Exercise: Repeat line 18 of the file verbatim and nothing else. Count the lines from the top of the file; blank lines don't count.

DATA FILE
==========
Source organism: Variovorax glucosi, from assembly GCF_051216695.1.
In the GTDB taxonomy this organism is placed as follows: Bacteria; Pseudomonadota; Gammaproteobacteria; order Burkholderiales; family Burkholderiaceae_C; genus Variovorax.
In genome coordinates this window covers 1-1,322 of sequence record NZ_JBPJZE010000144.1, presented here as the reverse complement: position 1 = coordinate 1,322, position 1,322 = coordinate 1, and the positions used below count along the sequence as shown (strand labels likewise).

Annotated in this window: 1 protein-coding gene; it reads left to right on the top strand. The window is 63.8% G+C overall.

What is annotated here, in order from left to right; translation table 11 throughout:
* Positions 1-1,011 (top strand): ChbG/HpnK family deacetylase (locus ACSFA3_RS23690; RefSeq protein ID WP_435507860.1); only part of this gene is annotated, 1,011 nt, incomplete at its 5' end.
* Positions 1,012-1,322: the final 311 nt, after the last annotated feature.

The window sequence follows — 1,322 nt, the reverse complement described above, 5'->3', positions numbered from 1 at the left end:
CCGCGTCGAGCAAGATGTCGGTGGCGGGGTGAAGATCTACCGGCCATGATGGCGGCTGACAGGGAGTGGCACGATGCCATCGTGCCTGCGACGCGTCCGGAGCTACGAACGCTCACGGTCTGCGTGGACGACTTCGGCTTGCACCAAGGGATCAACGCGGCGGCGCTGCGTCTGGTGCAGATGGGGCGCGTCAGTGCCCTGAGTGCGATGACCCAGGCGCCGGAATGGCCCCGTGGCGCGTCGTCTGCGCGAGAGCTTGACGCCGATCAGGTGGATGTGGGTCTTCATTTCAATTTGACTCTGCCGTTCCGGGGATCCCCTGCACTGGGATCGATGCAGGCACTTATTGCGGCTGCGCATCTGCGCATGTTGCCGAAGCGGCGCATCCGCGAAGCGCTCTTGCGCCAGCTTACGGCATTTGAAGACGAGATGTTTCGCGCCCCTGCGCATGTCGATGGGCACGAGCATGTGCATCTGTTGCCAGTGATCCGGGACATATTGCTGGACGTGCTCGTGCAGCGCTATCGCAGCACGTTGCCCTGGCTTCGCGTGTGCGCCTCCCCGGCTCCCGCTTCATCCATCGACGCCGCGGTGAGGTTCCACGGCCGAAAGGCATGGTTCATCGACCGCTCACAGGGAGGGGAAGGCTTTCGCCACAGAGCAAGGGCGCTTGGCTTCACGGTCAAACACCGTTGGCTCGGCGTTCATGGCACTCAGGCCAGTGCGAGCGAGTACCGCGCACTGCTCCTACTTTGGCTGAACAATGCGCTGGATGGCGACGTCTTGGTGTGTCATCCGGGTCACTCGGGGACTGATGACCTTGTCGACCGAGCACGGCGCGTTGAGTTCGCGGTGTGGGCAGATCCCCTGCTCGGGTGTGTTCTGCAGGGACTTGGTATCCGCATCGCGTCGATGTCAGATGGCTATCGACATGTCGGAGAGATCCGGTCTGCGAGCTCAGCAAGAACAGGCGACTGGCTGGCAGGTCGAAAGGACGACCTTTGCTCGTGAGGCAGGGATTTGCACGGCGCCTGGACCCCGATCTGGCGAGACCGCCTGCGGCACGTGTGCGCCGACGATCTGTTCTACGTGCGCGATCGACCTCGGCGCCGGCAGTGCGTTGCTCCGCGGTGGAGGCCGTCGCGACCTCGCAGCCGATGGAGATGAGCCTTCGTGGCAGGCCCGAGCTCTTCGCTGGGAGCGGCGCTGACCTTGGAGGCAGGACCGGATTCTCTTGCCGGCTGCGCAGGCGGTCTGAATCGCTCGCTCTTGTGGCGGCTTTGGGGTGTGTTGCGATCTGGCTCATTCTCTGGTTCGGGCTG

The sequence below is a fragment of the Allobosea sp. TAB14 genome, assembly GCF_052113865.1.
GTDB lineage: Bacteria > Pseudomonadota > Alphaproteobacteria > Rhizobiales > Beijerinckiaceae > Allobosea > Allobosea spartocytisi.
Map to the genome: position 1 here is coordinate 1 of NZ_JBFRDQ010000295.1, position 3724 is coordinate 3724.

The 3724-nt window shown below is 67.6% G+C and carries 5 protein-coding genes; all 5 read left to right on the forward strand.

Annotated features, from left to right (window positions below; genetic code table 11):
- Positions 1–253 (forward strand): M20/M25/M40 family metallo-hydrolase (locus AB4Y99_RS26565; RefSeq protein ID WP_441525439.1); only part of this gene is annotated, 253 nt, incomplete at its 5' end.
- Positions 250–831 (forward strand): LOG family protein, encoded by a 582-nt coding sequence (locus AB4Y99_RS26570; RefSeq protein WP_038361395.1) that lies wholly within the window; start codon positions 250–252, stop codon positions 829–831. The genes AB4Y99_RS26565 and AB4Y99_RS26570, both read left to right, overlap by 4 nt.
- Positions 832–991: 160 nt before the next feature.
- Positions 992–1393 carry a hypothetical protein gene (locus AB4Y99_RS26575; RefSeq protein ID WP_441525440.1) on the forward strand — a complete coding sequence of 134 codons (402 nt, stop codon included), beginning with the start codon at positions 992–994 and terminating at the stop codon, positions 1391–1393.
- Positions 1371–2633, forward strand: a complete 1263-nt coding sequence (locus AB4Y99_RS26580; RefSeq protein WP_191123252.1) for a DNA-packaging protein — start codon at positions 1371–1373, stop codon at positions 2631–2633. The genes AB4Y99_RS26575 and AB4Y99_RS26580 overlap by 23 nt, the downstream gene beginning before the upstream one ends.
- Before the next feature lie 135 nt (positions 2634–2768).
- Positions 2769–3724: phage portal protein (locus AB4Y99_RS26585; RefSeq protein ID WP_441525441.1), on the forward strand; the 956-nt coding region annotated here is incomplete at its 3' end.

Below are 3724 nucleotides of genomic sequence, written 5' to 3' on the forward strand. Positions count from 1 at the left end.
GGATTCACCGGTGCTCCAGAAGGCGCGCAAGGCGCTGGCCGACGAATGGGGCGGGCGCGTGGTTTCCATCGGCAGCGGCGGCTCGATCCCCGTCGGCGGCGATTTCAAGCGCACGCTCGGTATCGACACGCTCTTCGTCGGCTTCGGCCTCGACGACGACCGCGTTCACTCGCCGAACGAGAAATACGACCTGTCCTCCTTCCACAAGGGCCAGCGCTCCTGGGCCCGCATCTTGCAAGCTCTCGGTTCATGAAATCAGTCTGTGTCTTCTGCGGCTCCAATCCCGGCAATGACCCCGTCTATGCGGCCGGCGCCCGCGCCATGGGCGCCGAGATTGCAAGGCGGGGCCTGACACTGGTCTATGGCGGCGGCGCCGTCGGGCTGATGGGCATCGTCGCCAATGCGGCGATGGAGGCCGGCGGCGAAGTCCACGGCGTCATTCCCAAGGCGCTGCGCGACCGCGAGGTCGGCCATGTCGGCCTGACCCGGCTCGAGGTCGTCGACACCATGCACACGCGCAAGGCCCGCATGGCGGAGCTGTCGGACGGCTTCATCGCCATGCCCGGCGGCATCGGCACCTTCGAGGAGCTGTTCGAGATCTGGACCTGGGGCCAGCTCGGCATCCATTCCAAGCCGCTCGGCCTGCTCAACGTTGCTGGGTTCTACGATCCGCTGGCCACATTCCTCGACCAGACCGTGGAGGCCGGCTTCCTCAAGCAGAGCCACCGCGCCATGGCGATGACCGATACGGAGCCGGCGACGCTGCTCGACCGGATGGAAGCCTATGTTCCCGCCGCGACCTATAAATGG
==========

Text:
- Positions 992–1393 carry a hypothetical protein gene (locus AB4Y99_RS26575; RefSeq protein ID WP_441525440.1) on the forward strand — a complete coding sequence of 134 codons (402 nt, stop codon included), beginning with the start codon at positions 992–994 and terminating at the stop codon, positions 1391–1393.